Another issue that came up was around how to make it clear which images are AI-generated as there are a few images that are actual photographs. All AI images generated by Bing’s Image Creator come out with a watermark in the bottom left corner. As we made the layout, some of the original watermarks were cropped or moved out of the frame, so we decided to add the watermarks back into the AI-generated images in the bottom left corner so there is a way to identify which images are AI-generated.
Captions and quotes
In the original The Family of Man catalog, each image has a caption to show the photographer’s name, the country the photograph was taken in, and any organizations the photograph is associated with. There are also quotes that are featured throughout the book.
For A Generated Family of Man we decided to use the same typefaces and font sizes as the original publication.
We decided to display the captions that were used to generate the images because we wanted to illustrate our inputs, and also those that were computer-generated. Our captions are much longer than the originals, so to prevent the pages from looking too cluttered, we added captions to a small selection of images. We decided to swap out the original quotes for quotes that are more relevant to the 21st century.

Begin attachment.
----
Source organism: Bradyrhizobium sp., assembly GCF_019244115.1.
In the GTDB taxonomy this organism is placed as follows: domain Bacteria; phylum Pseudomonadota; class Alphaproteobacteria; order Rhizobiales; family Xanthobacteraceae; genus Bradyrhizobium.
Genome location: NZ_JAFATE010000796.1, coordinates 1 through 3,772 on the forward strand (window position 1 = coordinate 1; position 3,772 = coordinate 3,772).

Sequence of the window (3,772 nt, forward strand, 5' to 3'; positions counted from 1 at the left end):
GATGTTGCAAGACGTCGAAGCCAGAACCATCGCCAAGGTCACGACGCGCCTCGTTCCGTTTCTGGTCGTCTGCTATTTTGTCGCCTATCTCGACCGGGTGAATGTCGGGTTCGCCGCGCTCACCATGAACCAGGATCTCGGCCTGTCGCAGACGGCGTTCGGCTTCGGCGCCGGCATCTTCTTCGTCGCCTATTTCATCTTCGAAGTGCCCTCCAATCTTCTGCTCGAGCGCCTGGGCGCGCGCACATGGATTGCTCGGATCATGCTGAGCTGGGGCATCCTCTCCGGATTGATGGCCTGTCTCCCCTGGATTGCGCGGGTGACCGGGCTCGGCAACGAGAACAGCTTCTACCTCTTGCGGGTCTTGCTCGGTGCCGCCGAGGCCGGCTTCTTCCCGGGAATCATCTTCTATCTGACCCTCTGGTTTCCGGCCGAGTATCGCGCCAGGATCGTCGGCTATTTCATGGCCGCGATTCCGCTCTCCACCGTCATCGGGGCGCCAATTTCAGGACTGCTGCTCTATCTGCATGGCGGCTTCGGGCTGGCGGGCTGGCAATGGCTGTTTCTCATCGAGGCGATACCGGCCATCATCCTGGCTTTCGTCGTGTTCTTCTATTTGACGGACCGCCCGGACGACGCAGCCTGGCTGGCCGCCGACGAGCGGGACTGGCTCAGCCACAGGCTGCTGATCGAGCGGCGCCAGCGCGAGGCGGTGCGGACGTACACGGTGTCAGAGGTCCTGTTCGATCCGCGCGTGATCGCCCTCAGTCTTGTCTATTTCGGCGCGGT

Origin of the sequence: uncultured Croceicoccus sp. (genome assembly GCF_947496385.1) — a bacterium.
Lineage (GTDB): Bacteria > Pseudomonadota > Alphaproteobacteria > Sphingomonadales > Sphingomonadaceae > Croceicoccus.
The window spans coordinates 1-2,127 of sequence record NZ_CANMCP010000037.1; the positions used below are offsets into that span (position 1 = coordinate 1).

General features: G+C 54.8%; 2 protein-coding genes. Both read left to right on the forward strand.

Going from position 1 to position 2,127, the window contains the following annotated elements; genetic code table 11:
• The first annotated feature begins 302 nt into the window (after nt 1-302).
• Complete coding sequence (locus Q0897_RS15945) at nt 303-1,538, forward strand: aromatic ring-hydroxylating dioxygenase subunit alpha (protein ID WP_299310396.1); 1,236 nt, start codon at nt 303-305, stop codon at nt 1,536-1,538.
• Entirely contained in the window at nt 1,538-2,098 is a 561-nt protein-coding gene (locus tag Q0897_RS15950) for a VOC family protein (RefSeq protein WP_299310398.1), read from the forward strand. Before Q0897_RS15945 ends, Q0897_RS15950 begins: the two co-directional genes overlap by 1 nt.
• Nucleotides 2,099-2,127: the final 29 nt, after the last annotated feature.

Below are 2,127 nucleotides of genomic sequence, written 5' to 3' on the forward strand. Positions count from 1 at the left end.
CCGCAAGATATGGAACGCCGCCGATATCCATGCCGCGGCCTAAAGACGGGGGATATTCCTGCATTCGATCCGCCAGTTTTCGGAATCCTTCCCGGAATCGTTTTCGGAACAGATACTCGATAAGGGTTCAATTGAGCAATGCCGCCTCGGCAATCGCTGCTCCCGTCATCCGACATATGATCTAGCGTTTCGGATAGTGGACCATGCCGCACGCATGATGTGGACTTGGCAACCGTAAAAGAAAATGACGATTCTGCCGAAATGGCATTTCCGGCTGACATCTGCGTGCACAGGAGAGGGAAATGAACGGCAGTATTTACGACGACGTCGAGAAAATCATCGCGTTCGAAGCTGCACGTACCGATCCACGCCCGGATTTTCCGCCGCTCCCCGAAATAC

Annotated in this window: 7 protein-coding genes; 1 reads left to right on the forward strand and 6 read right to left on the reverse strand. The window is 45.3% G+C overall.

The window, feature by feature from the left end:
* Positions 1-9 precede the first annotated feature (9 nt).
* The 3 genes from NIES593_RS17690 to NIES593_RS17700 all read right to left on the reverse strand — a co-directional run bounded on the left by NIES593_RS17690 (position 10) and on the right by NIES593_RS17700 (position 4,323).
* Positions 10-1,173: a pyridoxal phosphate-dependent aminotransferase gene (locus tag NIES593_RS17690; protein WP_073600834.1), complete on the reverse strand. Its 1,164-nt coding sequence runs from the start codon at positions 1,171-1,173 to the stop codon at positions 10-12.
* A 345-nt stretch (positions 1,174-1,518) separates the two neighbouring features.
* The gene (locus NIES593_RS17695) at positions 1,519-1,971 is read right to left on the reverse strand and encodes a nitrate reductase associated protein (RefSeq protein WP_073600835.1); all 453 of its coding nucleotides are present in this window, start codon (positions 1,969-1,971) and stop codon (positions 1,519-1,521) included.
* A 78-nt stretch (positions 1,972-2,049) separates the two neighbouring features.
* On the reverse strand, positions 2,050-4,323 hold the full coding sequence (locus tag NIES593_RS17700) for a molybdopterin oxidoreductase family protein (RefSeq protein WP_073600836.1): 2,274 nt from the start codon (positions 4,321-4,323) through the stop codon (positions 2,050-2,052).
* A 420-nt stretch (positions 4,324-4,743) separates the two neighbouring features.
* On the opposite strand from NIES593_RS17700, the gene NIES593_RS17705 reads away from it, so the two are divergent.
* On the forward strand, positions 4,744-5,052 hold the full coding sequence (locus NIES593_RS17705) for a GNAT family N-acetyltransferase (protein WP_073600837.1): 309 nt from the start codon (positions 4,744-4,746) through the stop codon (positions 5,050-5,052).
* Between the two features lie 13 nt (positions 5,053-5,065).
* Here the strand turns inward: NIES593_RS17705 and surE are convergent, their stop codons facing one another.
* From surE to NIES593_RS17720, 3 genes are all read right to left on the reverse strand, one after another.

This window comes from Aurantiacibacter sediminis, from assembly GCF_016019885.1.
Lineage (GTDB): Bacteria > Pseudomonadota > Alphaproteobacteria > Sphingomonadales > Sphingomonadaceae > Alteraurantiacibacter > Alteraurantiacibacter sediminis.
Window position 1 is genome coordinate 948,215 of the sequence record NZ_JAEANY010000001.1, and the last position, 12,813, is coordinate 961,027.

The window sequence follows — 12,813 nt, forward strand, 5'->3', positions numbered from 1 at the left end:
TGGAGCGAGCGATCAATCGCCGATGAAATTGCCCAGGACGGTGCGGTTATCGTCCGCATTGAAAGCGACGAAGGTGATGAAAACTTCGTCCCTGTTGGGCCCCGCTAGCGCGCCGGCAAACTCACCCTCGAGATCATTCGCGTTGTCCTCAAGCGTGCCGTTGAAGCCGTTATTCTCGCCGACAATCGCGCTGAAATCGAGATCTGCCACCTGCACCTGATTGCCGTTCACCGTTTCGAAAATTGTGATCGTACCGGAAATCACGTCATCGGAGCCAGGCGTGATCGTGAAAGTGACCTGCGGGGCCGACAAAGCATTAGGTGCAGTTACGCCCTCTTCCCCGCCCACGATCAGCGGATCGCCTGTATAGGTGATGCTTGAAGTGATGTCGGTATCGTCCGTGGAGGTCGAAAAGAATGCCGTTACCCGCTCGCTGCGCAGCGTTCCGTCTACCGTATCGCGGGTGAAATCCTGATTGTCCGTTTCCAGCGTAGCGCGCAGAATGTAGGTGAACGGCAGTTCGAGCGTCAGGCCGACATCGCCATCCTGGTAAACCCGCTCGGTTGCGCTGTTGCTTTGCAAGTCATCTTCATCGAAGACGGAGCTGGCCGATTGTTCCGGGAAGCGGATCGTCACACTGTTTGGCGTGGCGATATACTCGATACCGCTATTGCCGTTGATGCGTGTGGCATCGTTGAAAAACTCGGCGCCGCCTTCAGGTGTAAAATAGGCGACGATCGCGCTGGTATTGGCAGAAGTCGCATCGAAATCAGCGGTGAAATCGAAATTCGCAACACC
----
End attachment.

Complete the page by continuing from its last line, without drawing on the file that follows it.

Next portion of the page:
Below you can see some example pages from A Generated Family of Man.
I had never really thought about AI that much before working on this project. I’ve spent weeks generating hundreds of images and I’ve gotten familiar with communicating with Bing’s Image Creator. I’ve been impressed by what it can do while being amused and often horrified by the weird humans it generates. It feels strange to be able to produce an image in a matter of seconds that is of such high quality, especially when we look at images that are not photo-realistic but done in an illustrative style. In ‘On AI-Generated Works, Artists, and Intellectual Property ‘, Ryan Merkley says ‘There is little doubt that these new tools will reshape economies, but who will benefit and who will be left out?’. As a designer it makes me feel a little worried about my future career as it feels almost inevitable, especially in a commercial setting, that AI will leave many visual designers redundant.
Generative AI is still in its infancy (Bing’s Image Creator was only announced and launched in late 2022!) and soon enough it will be capable of producing life-like images that are indistinguishable from the real thing. If it isn’t already. For this project we used Bing’s Image Creator, but it would be interesting to see how this project would turn out if we used another image generator such as MidJourney, which many consider to be at the top of its game.
There are bound to be many pros and cons to being able to generate flawless images and I am simultaneously excited and terrified to see what the future holds within the field of generative AI and AI technology at large.